How To Build A Laser
6500 Volt Spark Gap Flashes Immediately Prior To Laser Firing
Ok, here is how to build a low cost laser using easy to obtain parts.
This is what you need and where to get it:
- High voltage DC power supply that you can make from a neon sign transformer as described here.
- Three sheets of aluminum foil – grocery store.
- Thin plastic vapor barrier sheet – hardware or flooring store.
- Aluminum right angle bar – hardware store.
- Copper wire – hardware or electronics store.
- A one watt resistor of any value between 10K and 1 meg ohm – electronic parts store.
- 1 inch long bolt – hardware store.
- Nut for above bolt – hardware store.
- Round capnut for above bolt – hardware store.
- Highlighter pen – department store.
- One sheet white paper – duh.
First, you need to cut the aluminum angle bar into several pieces using a hacksaw. The first two pieces should be about a foot long, the next two about an inch long. File down all sharp edges.
Drill a hole in one of the small pieces to put the bolt through. Construct the piece so that it looks like the righthand assembly in the above pic. This will be your spark gap.
With one of the long aluminum angle bars, cut two notches in each end. Stretch the copper wire between the two notches and fold it across them.
The wire should be very straight as shown above. The object is to make physical contact over the entire length of the aluminum bar.
When you are done you the two bars should look as above, one with the copper wire as shown. These two bars will function as the laser electrodes with the laser light being produced between them. Next, you need to construct the laser discharge capacitors. It’s pretty easy to do.
Cut out a big sheet of aluminum foil with a tab on one side as shown below. Pretty much any size will do, a good place to start is one square foot.
Next, cut a square of the thin plastic vapor barrier sheet. This sheet will lay on top of the first square aluminum foil sheet you cut. It should be the thinnest you can buy, probably around 4 mils thick. The plastic sheet should be cut so that it is about a quarter inch larger than the aluminum foil square below it on all sides except for the tab that sticks out to the left.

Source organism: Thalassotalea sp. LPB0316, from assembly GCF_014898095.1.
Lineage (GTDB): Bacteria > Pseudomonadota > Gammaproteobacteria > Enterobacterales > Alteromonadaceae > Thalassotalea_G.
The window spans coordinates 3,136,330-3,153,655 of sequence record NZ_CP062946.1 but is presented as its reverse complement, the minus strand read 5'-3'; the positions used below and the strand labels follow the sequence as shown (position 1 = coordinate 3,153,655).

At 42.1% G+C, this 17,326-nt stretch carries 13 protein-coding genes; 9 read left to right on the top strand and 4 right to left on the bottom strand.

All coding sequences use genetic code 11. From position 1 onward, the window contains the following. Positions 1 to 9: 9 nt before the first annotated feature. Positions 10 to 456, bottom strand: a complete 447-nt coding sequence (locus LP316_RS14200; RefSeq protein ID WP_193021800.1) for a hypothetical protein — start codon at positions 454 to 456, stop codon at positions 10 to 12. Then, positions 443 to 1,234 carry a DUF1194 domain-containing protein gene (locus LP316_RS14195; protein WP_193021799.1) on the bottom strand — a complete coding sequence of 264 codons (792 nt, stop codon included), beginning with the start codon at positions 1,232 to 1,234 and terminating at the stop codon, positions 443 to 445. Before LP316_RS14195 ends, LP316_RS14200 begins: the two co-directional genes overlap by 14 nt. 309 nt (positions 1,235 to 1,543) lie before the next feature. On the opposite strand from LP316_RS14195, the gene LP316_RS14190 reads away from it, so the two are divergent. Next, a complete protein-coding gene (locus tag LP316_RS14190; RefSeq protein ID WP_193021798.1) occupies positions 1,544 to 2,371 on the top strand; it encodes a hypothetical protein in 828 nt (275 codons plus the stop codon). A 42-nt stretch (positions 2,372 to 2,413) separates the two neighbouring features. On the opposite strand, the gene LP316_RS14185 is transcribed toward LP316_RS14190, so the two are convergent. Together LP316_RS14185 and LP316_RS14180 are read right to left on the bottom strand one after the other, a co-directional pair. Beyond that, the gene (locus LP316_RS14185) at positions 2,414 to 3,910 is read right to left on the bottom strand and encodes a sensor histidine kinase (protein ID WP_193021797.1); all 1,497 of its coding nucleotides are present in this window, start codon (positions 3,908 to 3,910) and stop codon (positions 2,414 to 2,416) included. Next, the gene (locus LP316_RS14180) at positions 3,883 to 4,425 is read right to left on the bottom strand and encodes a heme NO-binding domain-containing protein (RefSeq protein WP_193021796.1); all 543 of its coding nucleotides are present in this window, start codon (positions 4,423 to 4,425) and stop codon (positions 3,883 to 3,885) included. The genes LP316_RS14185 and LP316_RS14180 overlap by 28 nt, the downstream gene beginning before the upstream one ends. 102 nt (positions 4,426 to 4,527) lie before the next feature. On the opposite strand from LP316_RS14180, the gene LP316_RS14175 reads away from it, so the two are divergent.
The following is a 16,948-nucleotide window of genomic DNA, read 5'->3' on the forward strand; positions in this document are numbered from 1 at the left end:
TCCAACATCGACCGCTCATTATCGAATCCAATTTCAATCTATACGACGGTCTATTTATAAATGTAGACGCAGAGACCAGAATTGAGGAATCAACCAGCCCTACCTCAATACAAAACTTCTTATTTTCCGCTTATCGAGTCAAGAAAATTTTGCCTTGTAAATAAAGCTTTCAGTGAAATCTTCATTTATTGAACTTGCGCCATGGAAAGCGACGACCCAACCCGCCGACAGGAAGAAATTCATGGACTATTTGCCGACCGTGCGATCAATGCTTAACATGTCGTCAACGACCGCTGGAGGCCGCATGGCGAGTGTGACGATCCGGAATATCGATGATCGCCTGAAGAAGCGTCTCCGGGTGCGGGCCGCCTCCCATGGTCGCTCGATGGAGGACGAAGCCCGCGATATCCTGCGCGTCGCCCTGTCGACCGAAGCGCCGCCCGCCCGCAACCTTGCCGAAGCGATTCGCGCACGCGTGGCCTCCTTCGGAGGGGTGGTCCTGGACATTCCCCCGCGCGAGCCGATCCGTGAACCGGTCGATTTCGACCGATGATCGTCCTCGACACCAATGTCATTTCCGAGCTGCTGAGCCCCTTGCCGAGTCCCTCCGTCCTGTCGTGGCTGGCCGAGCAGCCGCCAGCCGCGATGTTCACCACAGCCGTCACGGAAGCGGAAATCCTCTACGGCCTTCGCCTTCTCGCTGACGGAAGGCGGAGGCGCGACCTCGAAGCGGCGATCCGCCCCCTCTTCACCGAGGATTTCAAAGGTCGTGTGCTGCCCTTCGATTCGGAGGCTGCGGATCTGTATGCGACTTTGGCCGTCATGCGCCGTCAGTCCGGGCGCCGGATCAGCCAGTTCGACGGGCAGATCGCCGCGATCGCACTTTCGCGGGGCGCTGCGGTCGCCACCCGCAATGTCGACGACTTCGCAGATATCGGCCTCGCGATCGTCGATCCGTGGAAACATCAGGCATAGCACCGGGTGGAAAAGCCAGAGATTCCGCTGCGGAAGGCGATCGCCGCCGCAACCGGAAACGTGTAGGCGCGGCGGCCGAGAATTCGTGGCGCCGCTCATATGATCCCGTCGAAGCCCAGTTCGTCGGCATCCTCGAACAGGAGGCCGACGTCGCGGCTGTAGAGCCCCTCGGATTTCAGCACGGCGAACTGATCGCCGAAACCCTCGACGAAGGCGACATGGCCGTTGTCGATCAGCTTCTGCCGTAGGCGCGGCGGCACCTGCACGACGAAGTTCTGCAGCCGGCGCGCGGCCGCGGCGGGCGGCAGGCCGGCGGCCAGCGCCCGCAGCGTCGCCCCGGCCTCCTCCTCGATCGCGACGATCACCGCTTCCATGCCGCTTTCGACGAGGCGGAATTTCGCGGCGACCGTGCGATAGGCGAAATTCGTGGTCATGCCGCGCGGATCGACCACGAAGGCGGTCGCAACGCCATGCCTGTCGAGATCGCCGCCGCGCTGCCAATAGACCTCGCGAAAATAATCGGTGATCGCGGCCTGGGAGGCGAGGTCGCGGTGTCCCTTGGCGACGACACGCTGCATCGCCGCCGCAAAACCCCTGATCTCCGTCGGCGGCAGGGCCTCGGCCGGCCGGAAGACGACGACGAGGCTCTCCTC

Next you cut two more aluminum foil sheets of equal size, a little less than half the width of the original sheet of foil as shown above. They will lay on top of the plastic sheet.
Align the two foil sheets so that they are 1/8″ apart lengthwise. The spark gap is shown in the upper righthand corner. One element of the spark gap is contacting one of the top aluminum sheets, the other end is contacting the bottom sheet where the tab protrudes from under the plastic sheet.
Next, you must place the two aluminum bars along the edges of the top foil sheets as shown above. Note that the copper wire must be in contact with one of the foil sheets and the other bar is simply sitting on the edge of a sheet. There should be a gap of one millimeter. This is easy to gauge, it is about the thickness of the wire on your one watt resistor. Make sure the gap between the bars is as consistent along the length.
The spark gap is made of your two small angle pieces. Place on piece on the bottom foil tab protruding from under the plastic sheet. Place the other on top of the top aluminum sheet. The spark gap is between the cap bolt and the flat face of the other small piece of angle beam. Lastly, place the resistor across the top of the laser. It just needs to touch each of the electrodes as shown above. To add reliability, weigh the beams down on the aluminum plates using small rocks.
The power supply should be applied to each end of the spark gap pieces. The gap should be approximately 1/8″ so that the capacitors will charge to around 6,000 volts before firing. You can see the beam that is formed in the small lengthwise area between the electrodes and shines in the lengthwise direction from the electrodes. The beam is a momentary pulse that shines immediately following a spark gap firing.
The beam consists of invisible ultraviolet light. To see it you need to place a material that fluoresces in ultraviolet. This is easy to do. Both highlighter ink and white paper will fluoresce in ultraviolet light. Paint a square on your white paper using your highlighter pen or simply place the white paper in the beam line. The above photos show the ultraviolet beam fluorescing green highlighter ink on the left and white paper on the right.
This is a Transversely Excited Atmospheric laser, or a T.E.A. laser. All lasers need a material, or medium, that “lases.” This means that a material, which can be a solid, liquid or gas, is “excited” by some energy such as a high voltage, and has the right properties to allow stimulated emission to produce laser light. It turns out that the lasing material for this laser is nitrogen. Remember that 78% of air is made of nitrogen. It need not be pure nor at some exotic high or low pressure for this to work. We know that the lasing material is nitrogen because the ultraviolet frequency emitted is associated with characteristics of the nitrogen atom.
Here is a video of the laser in operation. Turn your speakers down, the spark flash is loud…
Posted in Journal, Nuclear Fusion Reactor by Mark with comments disabled.